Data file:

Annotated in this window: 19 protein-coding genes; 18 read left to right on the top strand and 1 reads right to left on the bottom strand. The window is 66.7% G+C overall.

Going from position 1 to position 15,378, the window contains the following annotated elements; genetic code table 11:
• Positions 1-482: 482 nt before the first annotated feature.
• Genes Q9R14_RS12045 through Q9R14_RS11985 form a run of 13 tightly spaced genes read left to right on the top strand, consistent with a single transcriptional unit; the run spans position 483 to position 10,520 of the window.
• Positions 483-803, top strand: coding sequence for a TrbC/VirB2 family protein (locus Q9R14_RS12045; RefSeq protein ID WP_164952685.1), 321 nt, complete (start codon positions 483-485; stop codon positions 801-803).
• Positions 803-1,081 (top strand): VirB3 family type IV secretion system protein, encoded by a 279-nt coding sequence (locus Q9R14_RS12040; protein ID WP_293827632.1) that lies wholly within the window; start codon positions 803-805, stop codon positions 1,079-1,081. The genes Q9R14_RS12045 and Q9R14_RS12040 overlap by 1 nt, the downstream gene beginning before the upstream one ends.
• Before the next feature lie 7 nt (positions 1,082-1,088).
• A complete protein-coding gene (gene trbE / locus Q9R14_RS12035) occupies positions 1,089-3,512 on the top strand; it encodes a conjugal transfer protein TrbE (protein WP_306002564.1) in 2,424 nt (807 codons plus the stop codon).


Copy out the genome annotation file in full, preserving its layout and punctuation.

Annotated in this window: 19 protein-coding genes; 18 read left to right on the top strand and 1 reads right to left on the bottom strand. The window is 66.7% G+C overall.

Going from position 1 to position 15,378, the window contains the following annotated elements; genetic code table 11:
• Positions 1-482: 482 nt before the first annotated feature.
• Genes Q9R14_RS12045 through Q9R14_RS11985 form a run of 13 tightly spaced genes read left to right on the top strand, consistent with a single transcriptional unit; the run spans position 483 to position 10,520 of the window.
• Positions 483-803, top strand: coding sequence for a TrbC/VirB2 family protein (locus Q9R14_RS12045; RefSeq protein ID WP_164952685.1), 321 nt, complete (start codon positions 483-485; stop codon positions 801-803).
• Positions 803-1,081 (top strand): VirB3 family type IV secretion system protein, encoded by a 279-nt coding sequence (locus Q9R14_RS12040; protein ID WP_293827632.1) that lies wholly within the window; start codon positions 803-805, stop codon positions 1,079-1,081. The genes Q9R14_RS12045 and Q9R14_RS12040 overlap by 1 nt, the downstream gene beginning before the upstream one ends.
• Before the next feature lie 7 nt (positions 1,082-1,088).
• A complete protein-coding gene (gene trbE / locus Q9R14_RS12035) occupies positions 1,089-3,512 on the top strand; it encodes a conjugal transfer protein TrbE (protein WP_306002564.1) in 2,424 nt (807 codons plus the stop codon).